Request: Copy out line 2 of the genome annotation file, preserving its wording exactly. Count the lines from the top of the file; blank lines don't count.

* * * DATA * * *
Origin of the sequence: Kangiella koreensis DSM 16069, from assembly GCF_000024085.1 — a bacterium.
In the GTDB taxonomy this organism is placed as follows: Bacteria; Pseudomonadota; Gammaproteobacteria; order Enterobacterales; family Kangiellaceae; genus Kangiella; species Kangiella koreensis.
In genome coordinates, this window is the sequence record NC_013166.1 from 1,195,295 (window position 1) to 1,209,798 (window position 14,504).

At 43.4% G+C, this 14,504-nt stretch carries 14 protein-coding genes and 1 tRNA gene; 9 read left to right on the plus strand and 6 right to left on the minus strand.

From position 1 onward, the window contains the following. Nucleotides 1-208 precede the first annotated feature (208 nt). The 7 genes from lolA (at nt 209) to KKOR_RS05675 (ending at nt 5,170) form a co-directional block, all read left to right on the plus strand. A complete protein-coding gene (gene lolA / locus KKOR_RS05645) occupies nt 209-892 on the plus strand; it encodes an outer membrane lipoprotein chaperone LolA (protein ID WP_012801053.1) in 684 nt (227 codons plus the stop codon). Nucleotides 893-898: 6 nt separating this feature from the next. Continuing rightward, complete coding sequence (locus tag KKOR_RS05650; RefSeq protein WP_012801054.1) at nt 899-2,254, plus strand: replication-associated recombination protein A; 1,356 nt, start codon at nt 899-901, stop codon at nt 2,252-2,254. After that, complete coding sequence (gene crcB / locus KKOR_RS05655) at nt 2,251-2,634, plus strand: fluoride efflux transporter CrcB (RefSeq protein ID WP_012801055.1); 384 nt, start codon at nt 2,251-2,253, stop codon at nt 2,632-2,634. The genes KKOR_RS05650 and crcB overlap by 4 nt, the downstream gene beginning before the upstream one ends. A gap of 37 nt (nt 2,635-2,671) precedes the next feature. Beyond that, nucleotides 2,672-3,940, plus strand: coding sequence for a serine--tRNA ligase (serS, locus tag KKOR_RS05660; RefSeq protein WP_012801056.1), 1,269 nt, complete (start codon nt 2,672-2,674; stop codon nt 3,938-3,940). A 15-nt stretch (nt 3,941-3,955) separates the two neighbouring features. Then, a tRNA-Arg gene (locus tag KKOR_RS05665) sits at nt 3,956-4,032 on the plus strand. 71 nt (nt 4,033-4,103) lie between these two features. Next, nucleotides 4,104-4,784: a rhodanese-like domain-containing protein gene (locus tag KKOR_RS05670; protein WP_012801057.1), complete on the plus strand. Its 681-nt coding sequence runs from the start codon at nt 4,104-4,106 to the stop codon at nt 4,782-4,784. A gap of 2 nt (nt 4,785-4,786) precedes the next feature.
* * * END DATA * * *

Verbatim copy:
In the GTDB taxonomy this organism is placed as follows: Bacteria; Pseudomonadota; Gammaproteobacteria; order Enterobacterales; family Kangiellaceae; genus Kangiella; species Kangiella koreensis.